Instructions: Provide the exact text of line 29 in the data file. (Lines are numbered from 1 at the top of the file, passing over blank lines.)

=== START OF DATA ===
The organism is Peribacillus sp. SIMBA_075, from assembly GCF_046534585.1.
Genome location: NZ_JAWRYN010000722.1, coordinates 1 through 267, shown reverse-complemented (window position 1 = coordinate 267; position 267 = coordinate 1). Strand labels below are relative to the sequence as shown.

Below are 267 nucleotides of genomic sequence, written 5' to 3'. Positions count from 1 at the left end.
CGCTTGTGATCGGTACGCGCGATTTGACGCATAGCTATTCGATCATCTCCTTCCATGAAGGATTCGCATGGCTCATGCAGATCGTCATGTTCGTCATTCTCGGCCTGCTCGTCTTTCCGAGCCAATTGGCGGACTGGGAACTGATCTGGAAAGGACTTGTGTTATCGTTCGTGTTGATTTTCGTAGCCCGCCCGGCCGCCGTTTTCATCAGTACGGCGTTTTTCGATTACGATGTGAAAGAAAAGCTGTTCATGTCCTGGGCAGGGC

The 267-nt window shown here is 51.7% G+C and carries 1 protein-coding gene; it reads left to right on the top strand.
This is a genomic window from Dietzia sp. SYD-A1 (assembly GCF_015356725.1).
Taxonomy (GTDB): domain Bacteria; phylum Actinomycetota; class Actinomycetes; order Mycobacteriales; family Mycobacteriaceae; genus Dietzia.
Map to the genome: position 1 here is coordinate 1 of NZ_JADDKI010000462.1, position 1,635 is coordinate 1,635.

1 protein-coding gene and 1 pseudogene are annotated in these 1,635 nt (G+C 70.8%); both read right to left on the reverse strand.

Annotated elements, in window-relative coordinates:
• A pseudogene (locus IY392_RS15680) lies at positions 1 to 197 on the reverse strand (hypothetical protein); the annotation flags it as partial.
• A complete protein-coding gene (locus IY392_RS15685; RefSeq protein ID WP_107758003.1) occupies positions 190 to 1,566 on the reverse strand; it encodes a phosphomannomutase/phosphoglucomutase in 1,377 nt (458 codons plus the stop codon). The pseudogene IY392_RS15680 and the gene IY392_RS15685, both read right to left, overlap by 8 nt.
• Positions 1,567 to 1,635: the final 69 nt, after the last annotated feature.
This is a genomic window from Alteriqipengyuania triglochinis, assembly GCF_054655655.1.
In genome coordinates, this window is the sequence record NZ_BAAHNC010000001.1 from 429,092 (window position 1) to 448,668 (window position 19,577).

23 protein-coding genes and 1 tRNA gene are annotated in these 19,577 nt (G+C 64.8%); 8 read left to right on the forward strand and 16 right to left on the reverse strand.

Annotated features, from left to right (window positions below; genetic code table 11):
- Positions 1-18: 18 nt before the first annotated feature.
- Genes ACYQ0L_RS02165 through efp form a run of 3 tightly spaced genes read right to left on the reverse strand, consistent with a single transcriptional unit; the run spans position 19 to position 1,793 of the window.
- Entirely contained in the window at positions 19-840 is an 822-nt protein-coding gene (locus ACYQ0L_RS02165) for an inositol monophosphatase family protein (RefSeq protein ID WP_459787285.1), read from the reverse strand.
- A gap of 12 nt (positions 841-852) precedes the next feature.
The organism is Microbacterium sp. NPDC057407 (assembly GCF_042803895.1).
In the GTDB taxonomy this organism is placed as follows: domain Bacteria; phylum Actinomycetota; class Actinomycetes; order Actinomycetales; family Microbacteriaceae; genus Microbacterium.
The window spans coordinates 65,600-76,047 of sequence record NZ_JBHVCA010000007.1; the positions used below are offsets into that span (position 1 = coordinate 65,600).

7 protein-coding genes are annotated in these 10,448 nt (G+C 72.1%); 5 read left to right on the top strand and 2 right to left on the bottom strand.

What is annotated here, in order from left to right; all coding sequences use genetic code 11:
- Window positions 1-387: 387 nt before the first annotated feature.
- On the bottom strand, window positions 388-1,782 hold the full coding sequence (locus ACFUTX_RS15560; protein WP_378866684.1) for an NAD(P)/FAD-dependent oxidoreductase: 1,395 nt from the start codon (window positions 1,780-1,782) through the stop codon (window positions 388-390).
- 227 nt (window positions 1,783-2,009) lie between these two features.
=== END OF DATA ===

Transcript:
- 227 nt (window positions 1,783-2,009) lie between these two features.